Patience is a Virtue (Especially with birding)

“I find if I just sit down and think, the solution presents itself.” Henry Jones, father of Indiana Jones from the movie “Indiana Jones and the Last Crusade.”

image of a pileated woodpecker on a treeIn 1969, my junior year of high school, me and two of my friends had all become ravenous birders. Out every day searching for new species, studying our field guides and many afternoons playing “hangman” using bird names as a memory aid. We were, as they say in poker, “All in.” That same year we decided to take a field trip. A long field trip in search of the uncommon Pileated Woodpecker. Although fairly common in the eastern US this mighty bird of great dimensions and a powerful jackhammer of a beak was a rare sighting in northern California where I was living at the time in Palo Alto. We planned a quest north and to keep going until we found the great one.

The Pileated Woodpecker is one most striking forest birds on the continent. Approximately the size of a crow with black with bold white stripes down the neck and a flaming-red crest. This unique bird hammers rectangular holes in trees in search of their main prey, carpenter ants. Thanks Pileated Woodpecker! Their nest holes often offer crucial shelter to many species including swifts, owls, ducks and bats.

After convincing my friend Kevin’s father to let us use his Simca 1204 for our voyage of discovery, we packed our gear which consisted of a Coleman stove, sleeping bags and a cooler. Travelin’ light as they say. Wasn’t any room for much more except binoculars, field guides and my trusty Minolta SRT 101.

We headed north across the Golden Gate bridge and into Marin County. Camped by the Pacific “free as birds.” The next day we headed into massive redwood forests always on a sharp lookout for our big bird.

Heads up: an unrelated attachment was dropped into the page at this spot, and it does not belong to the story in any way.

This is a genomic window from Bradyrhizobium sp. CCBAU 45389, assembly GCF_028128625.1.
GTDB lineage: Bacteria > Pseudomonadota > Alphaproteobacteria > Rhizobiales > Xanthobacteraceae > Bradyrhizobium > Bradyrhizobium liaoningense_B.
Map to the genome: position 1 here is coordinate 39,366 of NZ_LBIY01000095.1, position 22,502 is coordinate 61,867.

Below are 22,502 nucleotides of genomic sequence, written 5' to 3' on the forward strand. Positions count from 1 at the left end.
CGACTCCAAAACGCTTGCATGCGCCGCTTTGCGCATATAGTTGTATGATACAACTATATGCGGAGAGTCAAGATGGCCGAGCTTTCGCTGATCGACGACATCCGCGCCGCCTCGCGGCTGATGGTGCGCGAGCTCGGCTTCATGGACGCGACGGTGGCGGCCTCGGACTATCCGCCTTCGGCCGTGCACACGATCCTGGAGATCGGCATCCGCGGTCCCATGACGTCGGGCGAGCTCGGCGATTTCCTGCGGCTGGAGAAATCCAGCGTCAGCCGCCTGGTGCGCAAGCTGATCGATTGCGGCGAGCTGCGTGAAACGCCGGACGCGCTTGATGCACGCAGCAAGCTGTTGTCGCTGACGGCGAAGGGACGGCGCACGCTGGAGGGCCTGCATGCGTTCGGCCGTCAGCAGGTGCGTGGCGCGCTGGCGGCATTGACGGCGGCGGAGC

Winding along the serpentine Route 101, the famous Pacific Coast highway, which offers breathtaking views and white knuckle tension, we saw amazing species which we entered into our field guild’s life lists with delight. Among our sightings was the Acorn Woodpecker, a very unusual woodpecker that lives in large groups and hoards acorns. Group members gather acorns by the hundreds and wedge them into holes they’ve made in a tree trunk or telephone pole. Another striking bird we happened upon was the Phainopepla which looks like an all black Cardinal with red eyes. Its name is from the Greek phain pepla meaning “shining robe” in reference to the male’s plumage.

Pulling over again and again, tramping deep into the great forests, straining our eyes and ears for clues but-no luck. Late that afternoon we decided to camp by Redwood Creek which is about 50 miles south of the Oregon border. We sat down, tired and frustrated, when lo and behold a huge bird flashes by – the one, the only, awesome Pileated Woodpecker makes its appearance while we just sat with a sense of wonder.

The journey was fantastic fun, buddy trip and all that, foot loose and full of new birds. Saw my first Raven by the side of the highway, the brilliant Steller’s Jay and one of the largest birds in North America, the Golden Eagle which soars with a wing-span of over 6 feet.

image of a pileated woodpecker on bird feederWe returned home tired but elated with our discoveries.

Three years later, I found myself in Maryland as my father had taken a job at the FCC. I took my then girlfriend to a park in Washington, DC. As we were sitting on a bench talking… not 20 feet in front of me what lands on the side of a tree? You guessed it, a Pileated Woodpecker! I was stunned.

I still bird watch all the time, which you can do anywhere of course, since birds are all around and I have found that very often, if you just sit still, a magnificent bird will appear. Recently I sighted a Pileated Woodpecker, quite possibly my spirit bird, on one of my feeders, as if for good measure to tell me…

“patience is a virtue!”

Publications and Web Consultant, Ross FeldnerRoss A. FeldnerRCC Board Member

Ross Feldner is the lead, with Bob Musil, of the RCC Bird Watch and Wonder Program. Ross is a life-long birder and photographer who is the editor of the Friends of Patuxent National Wildlife Refuge newsletter. Ross also serves as a guide at the Patuxent National Wildlife Refuge, a frequent birding spot for Rachel Carson who first learned about the health effects of DDT at the laboratory there. He is also the owner/art director of New Age Graphics, a full-service graphic design firm in Wheaton, MD.


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